The same indifference on his part, added to, perhaps, an even greater indifference on the part of his servant, Zakhar, caused the study, when contemplated with attention, to strike the beholder with an impression of all-prevailing carelessness and neglect. On the walls and around the pictures there bung cobwebs coated with dust; the mirrors, instead of reflecting, would more usefully have served as tablets for recording memoranda ; every mat was freely spotted with stains; on the sofa there lay a forgotten towel, and on the table (as on most mornings) a plate, a salt-cellar, a half-eaten crust of bread, and some scattered crumbs—all of which had failed to be cleared away after last night’s supper. Indeed, were it not for the plate, for a recently smoked pipe that was propped against the bed, and for the recumbent form of Oblomov himself, one might have imagined that the place contained not a single living soul, so dusty & discoloured did everything look, and so lacking were any active traces of the presence of a human being. True, on the whatnots there were two or three open books, while a newspaper was tossing about, and the bureau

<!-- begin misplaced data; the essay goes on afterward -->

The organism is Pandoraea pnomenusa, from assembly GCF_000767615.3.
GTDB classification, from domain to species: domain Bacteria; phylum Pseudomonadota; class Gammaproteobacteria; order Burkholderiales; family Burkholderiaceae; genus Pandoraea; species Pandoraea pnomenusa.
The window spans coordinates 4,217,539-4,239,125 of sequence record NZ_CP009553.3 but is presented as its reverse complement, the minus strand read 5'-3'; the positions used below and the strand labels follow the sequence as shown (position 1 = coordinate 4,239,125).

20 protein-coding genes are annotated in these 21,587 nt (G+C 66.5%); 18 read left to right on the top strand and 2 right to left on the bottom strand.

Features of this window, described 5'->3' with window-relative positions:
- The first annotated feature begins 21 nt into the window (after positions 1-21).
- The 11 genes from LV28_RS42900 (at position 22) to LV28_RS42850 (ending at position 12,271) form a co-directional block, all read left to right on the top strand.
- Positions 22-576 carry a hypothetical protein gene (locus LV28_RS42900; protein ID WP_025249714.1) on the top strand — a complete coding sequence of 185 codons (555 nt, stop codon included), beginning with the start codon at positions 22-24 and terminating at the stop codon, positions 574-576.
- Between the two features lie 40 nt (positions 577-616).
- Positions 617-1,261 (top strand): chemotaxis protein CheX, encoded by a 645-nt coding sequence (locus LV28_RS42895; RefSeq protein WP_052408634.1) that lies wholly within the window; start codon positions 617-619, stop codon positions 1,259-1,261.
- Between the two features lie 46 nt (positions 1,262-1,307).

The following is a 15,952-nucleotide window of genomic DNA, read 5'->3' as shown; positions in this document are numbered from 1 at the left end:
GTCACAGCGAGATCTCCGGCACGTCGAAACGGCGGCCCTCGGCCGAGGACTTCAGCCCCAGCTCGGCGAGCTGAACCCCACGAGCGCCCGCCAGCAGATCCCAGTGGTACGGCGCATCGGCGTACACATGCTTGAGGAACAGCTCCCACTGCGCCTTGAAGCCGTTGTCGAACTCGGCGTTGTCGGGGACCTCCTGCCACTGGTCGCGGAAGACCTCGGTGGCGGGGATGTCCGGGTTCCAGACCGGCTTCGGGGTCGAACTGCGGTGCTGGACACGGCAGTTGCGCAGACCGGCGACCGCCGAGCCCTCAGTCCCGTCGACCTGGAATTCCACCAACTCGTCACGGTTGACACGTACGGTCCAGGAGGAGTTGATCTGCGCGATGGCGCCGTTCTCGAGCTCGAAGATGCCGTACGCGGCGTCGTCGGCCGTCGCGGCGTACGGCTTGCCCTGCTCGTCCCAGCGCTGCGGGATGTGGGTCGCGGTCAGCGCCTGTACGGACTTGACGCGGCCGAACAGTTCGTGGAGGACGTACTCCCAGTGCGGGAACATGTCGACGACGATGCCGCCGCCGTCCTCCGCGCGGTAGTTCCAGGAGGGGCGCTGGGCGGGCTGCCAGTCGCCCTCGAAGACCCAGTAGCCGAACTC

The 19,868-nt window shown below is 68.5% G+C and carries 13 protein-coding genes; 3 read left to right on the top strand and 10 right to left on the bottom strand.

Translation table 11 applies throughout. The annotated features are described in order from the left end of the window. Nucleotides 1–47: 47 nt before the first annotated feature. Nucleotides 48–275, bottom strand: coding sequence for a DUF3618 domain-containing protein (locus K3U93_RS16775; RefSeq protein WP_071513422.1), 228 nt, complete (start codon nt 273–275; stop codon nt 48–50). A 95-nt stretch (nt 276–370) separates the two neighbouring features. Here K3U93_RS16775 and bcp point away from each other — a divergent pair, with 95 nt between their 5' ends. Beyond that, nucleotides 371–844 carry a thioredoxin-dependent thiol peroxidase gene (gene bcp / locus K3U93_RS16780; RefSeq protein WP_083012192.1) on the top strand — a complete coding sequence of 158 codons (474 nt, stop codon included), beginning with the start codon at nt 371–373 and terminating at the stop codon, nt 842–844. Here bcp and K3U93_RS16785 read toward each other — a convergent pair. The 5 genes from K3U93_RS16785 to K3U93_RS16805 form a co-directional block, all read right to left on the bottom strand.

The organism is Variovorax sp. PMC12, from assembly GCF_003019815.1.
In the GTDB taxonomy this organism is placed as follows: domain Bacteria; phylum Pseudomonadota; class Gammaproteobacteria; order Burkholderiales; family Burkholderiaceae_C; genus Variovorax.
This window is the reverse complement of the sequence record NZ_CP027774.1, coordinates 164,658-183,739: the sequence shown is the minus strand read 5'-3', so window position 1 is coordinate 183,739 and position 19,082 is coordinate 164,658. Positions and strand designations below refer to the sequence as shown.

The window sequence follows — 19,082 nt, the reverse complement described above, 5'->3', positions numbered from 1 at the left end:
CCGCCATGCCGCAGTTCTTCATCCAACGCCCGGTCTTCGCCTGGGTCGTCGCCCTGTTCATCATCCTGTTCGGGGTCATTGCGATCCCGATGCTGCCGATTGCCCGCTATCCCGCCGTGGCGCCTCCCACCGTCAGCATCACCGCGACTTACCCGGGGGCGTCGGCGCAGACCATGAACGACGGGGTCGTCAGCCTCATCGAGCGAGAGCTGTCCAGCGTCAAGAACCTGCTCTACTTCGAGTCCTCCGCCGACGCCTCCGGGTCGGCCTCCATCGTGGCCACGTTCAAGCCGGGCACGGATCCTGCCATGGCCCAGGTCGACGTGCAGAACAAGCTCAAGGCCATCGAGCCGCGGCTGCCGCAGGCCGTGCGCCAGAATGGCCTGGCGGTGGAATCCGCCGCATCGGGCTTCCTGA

bore on its top an inkstand’ and a few pens ; but the pages at which the books were lying open were covered with dust and beginning to turn yellow (thus proving that they had long been tossed aside), the date of the newspaper belonged’ to the previous year, and from the inkstand, whenever a pen happened to be dipped therein, there arose, with a frightened buzz, only a derelict fly.
Oblomov by Ivan Goncharov